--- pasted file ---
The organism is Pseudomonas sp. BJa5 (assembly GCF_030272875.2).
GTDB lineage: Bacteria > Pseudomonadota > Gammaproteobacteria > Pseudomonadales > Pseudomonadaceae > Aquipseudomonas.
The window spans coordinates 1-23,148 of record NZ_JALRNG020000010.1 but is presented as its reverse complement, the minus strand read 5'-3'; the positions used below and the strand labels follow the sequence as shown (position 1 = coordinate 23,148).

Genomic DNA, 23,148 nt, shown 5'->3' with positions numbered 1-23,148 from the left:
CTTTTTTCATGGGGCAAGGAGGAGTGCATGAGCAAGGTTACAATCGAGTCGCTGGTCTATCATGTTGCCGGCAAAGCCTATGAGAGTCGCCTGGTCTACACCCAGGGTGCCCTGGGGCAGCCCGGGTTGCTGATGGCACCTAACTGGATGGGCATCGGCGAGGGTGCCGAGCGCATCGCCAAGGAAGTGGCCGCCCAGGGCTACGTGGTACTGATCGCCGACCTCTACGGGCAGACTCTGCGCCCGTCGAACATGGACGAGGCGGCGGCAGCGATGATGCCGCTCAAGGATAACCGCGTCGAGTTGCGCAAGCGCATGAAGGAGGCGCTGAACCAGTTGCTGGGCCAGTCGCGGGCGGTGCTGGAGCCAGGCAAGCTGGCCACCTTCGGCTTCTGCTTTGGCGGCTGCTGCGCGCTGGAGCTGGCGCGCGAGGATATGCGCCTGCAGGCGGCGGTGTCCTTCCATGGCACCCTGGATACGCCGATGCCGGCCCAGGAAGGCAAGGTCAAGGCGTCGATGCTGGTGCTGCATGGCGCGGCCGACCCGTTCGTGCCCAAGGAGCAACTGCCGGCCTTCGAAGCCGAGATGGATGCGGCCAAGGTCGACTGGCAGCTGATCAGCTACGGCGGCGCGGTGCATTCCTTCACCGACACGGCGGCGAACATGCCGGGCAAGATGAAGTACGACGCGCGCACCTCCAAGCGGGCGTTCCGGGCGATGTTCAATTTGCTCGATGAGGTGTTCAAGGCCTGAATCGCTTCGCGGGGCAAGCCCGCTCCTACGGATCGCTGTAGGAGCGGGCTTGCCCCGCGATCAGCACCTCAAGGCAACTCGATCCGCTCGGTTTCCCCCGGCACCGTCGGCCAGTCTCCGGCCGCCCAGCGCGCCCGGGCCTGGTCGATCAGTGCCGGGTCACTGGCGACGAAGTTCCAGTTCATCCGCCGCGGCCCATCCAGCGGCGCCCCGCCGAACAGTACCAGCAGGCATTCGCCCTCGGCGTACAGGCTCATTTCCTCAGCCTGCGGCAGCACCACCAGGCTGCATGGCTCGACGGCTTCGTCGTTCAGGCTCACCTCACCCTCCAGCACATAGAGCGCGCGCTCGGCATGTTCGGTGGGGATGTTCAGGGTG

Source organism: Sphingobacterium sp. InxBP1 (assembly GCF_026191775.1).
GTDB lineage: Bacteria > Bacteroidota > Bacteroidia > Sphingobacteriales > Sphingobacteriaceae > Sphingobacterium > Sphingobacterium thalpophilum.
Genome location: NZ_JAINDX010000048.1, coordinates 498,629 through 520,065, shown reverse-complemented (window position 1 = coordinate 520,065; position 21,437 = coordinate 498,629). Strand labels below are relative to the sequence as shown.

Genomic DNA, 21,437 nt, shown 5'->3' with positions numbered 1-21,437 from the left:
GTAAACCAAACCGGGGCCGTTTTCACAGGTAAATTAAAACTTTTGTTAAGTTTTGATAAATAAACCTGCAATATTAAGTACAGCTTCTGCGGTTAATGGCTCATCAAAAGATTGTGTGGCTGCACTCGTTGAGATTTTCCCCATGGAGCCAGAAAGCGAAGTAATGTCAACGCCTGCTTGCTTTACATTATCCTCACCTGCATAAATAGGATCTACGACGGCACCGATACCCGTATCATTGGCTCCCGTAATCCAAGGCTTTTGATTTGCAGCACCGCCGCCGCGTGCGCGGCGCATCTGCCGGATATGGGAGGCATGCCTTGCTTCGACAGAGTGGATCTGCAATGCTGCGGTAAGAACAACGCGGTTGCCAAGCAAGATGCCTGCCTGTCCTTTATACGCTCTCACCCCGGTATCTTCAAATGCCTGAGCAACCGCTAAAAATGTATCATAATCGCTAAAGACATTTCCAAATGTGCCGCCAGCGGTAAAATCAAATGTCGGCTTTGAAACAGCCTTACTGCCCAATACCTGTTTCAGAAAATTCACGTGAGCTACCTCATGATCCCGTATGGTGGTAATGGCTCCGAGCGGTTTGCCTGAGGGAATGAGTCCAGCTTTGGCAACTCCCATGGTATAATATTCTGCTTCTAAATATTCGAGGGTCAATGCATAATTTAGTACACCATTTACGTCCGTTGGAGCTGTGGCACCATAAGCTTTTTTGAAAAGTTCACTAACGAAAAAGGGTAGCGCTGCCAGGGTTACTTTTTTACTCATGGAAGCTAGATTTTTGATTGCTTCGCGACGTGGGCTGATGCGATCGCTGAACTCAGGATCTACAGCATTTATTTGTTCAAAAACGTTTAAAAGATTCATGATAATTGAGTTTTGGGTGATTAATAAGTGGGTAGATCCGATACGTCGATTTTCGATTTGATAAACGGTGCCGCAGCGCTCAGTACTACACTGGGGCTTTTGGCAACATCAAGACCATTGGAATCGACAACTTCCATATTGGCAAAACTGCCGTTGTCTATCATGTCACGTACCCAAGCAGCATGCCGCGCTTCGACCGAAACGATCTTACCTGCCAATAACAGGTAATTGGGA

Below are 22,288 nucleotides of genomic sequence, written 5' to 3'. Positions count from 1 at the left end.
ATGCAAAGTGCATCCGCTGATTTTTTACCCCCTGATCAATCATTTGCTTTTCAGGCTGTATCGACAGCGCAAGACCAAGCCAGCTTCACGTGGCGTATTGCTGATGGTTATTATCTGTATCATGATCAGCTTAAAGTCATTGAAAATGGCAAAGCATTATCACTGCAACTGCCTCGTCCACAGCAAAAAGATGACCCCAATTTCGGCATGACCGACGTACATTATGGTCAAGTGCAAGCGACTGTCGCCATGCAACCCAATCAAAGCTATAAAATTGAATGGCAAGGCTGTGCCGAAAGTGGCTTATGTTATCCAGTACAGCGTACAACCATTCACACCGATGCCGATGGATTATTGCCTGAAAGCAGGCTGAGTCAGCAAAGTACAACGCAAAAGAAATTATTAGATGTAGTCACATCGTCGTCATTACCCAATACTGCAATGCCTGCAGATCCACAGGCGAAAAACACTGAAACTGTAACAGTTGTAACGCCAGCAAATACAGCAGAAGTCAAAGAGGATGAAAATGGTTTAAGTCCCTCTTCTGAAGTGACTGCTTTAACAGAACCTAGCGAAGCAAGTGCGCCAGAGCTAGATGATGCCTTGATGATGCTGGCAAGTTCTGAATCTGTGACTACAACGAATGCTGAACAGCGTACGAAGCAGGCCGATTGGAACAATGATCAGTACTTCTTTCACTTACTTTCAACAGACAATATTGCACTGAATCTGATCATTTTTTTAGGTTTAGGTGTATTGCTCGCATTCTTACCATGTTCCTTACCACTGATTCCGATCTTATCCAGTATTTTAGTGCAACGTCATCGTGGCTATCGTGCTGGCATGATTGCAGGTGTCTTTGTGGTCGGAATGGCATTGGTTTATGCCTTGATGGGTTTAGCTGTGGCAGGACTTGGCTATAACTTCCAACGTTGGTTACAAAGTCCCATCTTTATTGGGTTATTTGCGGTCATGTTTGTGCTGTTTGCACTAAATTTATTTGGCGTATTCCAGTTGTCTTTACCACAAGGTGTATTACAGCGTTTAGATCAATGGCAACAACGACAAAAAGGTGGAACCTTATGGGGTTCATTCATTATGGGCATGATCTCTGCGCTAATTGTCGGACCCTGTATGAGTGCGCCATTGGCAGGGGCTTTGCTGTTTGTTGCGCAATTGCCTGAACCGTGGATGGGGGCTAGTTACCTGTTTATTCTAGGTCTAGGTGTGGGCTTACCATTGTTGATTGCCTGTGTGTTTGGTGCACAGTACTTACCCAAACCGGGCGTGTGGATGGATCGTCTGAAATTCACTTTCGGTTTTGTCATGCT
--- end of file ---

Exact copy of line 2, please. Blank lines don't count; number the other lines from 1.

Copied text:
GTDB lineage: Bacteria > Pseudomonadota > Gammaproteobacteria > Pseudomonadales > Pseudomonadaceae > Aquipseudomonas.